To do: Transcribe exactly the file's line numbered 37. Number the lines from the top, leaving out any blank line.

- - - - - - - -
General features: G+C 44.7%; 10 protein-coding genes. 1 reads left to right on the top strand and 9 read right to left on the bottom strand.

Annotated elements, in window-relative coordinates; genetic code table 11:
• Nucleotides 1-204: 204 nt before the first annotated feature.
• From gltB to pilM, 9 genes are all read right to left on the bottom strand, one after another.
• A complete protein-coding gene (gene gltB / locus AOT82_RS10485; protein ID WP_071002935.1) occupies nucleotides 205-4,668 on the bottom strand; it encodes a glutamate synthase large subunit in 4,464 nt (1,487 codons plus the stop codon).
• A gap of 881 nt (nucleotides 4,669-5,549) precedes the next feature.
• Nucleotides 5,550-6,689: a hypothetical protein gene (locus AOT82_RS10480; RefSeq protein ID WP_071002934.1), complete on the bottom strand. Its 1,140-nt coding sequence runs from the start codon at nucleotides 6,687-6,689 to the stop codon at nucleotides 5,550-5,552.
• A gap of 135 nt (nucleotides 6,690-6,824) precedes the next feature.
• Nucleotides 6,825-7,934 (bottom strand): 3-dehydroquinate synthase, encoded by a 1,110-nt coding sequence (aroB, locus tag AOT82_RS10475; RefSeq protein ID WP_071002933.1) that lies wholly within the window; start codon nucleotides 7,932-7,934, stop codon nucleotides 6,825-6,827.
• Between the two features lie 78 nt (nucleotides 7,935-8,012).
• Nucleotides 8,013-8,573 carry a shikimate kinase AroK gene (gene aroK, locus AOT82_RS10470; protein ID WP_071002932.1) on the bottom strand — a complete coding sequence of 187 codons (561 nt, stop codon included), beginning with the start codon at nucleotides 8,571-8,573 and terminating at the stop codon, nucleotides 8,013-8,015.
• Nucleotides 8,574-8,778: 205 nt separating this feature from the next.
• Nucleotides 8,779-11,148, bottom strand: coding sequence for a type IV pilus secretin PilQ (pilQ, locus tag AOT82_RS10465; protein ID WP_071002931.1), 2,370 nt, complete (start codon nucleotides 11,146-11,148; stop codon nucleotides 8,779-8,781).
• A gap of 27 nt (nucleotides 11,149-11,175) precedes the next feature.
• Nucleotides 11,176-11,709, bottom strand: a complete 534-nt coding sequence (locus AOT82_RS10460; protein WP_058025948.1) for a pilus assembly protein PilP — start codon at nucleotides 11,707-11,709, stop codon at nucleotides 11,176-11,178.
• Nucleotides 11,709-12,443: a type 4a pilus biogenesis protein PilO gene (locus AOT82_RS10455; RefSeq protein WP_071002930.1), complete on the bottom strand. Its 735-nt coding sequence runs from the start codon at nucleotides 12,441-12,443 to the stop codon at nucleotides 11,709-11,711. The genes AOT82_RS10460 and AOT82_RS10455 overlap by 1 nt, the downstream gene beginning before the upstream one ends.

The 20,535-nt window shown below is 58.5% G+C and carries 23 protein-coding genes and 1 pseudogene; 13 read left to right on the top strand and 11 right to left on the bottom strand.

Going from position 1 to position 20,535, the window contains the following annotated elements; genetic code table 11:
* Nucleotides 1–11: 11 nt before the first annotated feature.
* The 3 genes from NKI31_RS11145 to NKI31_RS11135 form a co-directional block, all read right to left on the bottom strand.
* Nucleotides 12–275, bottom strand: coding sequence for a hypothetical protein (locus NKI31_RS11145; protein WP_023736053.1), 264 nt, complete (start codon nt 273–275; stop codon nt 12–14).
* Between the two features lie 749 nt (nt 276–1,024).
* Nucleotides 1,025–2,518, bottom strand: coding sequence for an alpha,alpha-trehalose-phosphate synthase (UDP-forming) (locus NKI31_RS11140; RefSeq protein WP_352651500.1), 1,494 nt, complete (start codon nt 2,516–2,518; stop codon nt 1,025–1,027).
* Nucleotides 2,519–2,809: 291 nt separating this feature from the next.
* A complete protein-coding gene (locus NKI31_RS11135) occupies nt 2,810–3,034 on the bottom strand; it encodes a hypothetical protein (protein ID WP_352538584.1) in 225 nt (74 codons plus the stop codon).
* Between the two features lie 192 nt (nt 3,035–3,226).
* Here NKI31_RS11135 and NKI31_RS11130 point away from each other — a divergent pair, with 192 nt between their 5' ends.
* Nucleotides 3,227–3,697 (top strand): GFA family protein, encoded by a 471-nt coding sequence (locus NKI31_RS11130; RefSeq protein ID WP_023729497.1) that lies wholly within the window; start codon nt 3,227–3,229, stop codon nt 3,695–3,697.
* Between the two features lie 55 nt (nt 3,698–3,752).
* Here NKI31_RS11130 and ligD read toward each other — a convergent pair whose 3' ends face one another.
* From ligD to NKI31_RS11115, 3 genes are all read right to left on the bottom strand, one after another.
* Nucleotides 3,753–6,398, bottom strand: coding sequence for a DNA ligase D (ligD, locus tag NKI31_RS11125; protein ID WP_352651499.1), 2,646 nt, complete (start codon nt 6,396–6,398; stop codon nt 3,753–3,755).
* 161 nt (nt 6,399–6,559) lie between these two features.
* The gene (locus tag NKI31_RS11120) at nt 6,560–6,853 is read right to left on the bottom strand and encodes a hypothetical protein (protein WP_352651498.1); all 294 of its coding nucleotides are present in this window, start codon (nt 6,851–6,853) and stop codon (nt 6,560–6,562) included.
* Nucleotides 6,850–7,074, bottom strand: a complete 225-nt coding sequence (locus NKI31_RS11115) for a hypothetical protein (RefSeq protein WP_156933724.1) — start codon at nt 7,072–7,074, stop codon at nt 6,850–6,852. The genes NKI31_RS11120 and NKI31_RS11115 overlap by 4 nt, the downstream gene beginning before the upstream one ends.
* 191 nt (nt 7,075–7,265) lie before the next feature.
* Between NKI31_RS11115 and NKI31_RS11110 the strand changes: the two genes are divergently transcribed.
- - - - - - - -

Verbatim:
* Between NKI31_RS11115 and NKI31_RS11110 the strand changes: the two genes are divergently transcribed.